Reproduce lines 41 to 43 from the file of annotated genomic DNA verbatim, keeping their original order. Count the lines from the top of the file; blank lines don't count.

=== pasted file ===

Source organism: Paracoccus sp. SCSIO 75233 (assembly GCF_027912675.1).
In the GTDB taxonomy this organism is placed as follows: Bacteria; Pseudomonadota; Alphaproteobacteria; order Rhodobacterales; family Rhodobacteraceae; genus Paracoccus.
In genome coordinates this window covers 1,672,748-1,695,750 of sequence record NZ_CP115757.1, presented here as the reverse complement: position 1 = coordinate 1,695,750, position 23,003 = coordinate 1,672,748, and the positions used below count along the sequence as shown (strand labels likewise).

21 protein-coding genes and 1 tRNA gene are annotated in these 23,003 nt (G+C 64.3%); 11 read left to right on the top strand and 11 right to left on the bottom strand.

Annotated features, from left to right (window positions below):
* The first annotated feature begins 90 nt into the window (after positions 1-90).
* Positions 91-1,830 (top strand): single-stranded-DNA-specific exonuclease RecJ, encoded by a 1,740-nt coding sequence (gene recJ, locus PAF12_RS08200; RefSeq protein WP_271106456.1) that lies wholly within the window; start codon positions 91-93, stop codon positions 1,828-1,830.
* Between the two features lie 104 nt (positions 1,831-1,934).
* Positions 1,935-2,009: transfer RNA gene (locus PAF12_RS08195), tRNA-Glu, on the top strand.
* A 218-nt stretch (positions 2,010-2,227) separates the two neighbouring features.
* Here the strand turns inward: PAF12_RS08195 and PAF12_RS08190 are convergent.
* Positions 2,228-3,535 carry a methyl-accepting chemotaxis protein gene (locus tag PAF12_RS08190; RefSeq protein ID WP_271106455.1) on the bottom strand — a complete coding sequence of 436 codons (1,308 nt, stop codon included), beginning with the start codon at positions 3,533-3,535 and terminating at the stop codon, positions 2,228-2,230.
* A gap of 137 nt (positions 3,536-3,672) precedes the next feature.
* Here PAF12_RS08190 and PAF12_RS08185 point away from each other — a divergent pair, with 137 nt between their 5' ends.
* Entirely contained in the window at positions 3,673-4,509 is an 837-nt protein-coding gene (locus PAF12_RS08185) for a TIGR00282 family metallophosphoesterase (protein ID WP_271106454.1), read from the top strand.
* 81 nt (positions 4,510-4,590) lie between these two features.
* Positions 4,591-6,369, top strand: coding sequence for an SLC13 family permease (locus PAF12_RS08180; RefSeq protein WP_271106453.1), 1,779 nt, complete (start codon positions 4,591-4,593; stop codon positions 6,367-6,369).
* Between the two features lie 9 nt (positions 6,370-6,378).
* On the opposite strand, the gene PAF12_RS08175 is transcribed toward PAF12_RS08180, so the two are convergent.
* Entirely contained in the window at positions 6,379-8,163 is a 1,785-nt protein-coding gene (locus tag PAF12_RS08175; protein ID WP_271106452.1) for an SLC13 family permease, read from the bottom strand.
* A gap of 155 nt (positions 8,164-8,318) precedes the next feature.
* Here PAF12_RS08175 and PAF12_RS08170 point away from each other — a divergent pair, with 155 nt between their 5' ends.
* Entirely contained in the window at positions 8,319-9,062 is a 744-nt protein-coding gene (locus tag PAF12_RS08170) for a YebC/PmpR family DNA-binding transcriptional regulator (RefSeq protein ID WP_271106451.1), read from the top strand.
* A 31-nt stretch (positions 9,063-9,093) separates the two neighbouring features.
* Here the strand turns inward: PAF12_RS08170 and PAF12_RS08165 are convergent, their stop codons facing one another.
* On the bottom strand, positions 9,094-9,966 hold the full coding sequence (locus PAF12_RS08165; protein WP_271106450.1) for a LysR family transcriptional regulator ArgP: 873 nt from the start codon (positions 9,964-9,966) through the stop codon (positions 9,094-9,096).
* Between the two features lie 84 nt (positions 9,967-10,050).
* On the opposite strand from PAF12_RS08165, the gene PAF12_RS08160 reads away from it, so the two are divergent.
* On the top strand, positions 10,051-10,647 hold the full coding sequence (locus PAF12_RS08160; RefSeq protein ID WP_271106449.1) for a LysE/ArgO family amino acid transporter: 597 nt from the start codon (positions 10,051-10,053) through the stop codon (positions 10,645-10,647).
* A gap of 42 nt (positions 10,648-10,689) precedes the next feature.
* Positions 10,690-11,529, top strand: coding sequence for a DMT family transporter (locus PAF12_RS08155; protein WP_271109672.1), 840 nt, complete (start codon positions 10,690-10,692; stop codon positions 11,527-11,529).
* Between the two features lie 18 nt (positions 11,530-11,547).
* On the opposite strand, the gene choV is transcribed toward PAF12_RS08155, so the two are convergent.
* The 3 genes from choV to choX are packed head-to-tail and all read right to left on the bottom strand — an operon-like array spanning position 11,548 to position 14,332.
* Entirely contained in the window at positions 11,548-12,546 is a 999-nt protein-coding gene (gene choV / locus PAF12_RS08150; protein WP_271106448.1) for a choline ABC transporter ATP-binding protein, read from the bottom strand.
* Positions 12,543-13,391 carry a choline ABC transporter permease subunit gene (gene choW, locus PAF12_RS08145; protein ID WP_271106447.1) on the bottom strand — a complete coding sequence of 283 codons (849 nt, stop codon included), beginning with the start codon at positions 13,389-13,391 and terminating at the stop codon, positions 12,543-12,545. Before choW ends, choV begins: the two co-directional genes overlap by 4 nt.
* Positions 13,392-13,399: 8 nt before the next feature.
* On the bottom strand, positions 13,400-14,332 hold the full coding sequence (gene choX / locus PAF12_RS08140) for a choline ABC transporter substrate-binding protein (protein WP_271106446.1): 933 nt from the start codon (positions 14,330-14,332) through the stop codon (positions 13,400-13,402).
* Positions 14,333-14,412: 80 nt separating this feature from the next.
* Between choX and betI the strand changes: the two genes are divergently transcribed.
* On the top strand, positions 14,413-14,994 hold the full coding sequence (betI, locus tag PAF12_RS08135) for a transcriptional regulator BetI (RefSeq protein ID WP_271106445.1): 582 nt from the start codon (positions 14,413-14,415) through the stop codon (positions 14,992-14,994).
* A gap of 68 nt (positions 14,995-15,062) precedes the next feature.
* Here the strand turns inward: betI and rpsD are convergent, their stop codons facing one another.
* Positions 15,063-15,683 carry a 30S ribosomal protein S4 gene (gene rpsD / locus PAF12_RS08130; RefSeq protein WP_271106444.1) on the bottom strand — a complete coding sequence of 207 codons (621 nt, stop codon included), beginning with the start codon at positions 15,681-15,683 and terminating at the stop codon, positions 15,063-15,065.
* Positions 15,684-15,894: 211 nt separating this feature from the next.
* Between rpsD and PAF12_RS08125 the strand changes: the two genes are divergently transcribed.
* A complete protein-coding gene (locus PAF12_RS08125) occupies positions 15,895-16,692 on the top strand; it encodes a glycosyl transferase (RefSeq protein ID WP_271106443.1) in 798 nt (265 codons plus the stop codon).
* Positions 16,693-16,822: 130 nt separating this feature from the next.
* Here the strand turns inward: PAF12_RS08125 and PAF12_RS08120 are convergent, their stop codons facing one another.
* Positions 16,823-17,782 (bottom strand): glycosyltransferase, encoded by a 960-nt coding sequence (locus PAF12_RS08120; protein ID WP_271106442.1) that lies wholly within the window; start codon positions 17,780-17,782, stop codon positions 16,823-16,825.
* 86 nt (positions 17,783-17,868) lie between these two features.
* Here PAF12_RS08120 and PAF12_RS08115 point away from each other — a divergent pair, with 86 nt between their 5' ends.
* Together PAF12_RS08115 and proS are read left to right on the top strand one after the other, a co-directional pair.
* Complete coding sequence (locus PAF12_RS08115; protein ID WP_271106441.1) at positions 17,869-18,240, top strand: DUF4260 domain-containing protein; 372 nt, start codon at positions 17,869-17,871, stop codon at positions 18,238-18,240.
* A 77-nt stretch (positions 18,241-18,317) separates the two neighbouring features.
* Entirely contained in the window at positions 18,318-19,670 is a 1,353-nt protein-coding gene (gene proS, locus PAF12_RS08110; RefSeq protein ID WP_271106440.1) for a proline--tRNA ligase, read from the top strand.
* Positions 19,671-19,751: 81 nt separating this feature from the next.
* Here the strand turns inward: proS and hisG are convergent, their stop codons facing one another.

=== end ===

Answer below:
* On the top strand, positions 14,413-14,994 hold the full coding sequence (betI, locus tag PAF12_RS08135) for a transcriptional regulator BetI (RefSeq protein ID WP_271106445.1): 582 nt from the start codon (positions 14,413-14,415) through the stop codon (positions 14,992-14,994).
* A gap of 68 nt (positions 14,995-15,062) precedes the next feature.
* Here the strand turns inward: betI and rpsD are convergent, their stop codons facing one another.